Hopes for survival of trapped New Zealand miners fading

Monday, November 22, 2010

WELLINGTON - The bid to rescue 29 men trapped underground in a New Zealand coal mine five days ago struck problems Tuesday amid growing fears that they may no longer be alive.

An army robot with cameras sent into the mine’s access tunnel broke down after only 500 metres, and drillers making a borehole to allow a camera and listening device to be lowered had to stop work after hitting unexpectedly hard rock.

Pike River Coal chief executive Peter Whittall told a news conference that drilling had resumed, but it would take another five hours to bore the last 20 metres of the 162-metre deep, 15-cm-wide hole.

Police Chief Gary Knowles told reporters that while it remained a rescue operation, hopes for survival of the men were fading.

“With the passage of time, we are preparing for all options,” he said. “If one of those options means that those guys underground are no longer alive, we are planning for that as well.”

Nothing has been heard from the men since an explosion rocked the Pike River mine Friday on the west coast of the South Island.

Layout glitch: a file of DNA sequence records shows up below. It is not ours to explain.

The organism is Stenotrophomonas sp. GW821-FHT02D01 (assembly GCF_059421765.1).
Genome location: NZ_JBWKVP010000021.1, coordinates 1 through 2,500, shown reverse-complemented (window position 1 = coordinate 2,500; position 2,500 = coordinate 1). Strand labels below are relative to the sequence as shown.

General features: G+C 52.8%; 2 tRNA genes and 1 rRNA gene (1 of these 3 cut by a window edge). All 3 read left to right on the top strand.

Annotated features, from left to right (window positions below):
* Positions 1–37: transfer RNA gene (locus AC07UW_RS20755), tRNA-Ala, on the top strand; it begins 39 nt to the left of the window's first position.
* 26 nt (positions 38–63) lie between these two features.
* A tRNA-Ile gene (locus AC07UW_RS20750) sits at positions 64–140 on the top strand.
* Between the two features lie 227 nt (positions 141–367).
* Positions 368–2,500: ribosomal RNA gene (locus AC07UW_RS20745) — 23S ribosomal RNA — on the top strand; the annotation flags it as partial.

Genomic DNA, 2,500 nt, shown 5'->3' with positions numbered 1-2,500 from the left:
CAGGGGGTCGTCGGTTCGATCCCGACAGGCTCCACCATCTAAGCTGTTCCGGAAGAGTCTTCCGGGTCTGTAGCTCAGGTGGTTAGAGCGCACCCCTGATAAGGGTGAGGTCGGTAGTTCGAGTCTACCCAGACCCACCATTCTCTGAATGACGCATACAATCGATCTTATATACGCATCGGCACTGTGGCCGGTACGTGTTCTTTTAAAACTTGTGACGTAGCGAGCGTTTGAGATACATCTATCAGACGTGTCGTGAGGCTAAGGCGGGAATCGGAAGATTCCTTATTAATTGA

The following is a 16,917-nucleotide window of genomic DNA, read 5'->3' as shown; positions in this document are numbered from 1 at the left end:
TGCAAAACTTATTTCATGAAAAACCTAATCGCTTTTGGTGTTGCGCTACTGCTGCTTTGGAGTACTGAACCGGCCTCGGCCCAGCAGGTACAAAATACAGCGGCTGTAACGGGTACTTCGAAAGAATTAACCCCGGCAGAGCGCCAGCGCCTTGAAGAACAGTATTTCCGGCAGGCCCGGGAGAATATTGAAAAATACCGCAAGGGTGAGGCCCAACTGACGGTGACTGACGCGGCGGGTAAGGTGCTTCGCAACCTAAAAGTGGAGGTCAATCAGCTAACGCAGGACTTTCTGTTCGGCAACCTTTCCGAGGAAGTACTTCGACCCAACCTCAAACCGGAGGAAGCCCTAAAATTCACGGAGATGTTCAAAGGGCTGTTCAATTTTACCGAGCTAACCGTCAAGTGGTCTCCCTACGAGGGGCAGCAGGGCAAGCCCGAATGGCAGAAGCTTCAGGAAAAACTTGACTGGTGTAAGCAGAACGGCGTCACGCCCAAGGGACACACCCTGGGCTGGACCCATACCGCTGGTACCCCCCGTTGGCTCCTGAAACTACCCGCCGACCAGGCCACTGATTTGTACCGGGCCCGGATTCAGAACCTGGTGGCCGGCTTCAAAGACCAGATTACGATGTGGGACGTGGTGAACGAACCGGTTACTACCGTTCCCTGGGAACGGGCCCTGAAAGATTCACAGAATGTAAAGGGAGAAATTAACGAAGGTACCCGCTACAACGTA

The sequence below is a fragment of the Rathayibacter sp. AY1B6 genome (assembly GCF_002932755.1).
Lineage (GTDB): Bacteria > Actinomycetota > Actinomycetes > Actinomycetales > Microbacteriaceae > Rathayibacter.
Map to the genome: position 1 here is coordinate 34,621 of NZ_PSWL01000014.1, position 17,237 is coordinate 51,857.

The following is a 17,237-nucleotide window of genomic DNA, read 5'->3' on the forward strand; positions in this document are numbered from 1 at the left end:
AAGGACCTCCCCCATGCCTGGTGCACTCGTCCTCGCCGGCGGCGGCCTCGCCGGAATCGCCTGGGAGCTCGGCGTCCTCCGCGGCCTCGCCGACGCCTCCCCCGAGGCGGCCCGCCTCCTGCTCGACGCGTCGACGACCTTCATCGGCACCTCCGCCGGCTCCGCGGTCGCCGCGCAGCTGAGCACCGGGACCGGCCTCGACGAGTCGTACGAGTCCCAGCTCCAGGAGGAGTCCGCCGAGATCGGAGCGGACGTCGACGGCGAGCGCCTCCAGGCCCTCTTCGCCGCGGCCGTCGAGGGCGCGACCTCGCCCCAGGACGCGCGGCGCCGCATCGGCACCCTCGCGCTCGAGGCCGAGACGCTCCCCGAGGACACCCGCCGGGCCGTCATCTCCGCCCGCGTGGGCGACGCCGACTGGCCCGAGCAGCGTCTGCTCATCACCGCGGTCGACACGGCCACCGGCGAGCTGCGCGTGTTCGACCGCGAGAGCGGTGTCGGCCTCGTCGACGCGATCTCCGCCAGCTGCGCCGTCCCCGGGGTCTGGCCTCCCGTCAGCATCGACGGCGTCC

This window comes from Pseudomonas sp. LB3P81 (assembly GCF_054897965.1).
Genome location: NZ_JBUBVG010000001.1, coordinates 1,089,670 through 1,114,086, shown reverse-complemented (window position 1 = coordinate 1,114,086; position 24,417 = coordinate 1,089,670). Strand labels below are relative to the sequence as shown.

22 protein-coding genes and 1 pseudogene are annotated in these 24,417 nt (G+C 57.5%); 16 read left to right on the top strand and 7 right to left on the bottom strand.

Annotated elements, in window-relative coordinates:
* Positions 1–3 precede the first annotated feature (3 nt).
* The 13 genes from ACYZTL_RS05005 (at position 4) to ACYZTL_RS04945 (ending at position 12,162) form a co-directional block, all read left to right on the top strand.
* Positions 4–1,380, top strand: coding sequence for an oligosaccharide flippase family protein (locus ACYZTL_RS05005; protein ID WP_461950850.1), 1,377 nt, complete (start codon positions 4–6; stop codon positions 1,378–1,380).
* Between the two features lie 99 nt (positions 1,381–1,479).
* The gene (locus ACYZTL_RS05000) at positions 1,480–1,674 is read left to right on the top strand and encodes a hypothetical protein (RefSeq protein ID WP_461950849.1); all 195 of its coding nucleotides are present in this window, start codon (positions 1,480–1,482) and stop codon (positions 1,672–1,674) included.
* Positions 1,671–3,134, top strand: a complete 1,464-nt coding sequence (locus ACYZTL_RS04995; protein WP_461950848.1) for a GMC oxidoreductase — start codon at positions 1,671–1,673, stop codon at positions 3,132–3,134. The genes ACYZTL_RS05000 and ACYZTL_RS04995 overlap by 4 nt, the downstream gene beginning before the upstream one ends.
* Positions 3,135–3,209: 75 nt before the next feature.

Rescue parties of fellow miners have been on standby throughout, but police said the risk of another explosion made it too dangerous to let them go in.

Trevor Watts, general manager of the New Zealand Mines Rescue organization, told reporters: “We are still in a phase of rescue.”

He said a total of 65 miners were standing by on rescue teams, backed by a 30-member logistical support party, and it was “heart-wrenching” that they could not go in because expert analysis of air samples from the mine showed the risk of another explosion was too great.

Whittall said family members who were briefed on the situation before the news conference were “extremely frustrated and really struggling”.

He said the missing men were believed to be in three or four groups in the mine at the time of the explosion, from which two escaped, and plans were being made to drill another hole to allow soundings after the first one is through.

Knowles told Radio New Zealand Tuesday that the expected release of gas once the drill broke through the surface would be tested immediately, and a camera, microphone and laser device capable of mapping the area would be lowered.

He said efforts were being made to get more robots flown to New Zealand from Australia and the US.

Names of the missing men were released by police for the first time Monday.

They include Joseph Dunbar, who was on his first shift down the mine, one day after celebrating his 17th birthday. He was not supposed to start work until Monday but was so enthusiastic about his first job that he convinced his boss to let him begin early.

The oldest is 62-year-old Keith Thomas Valli.

Filed under: Accidents and Disasters

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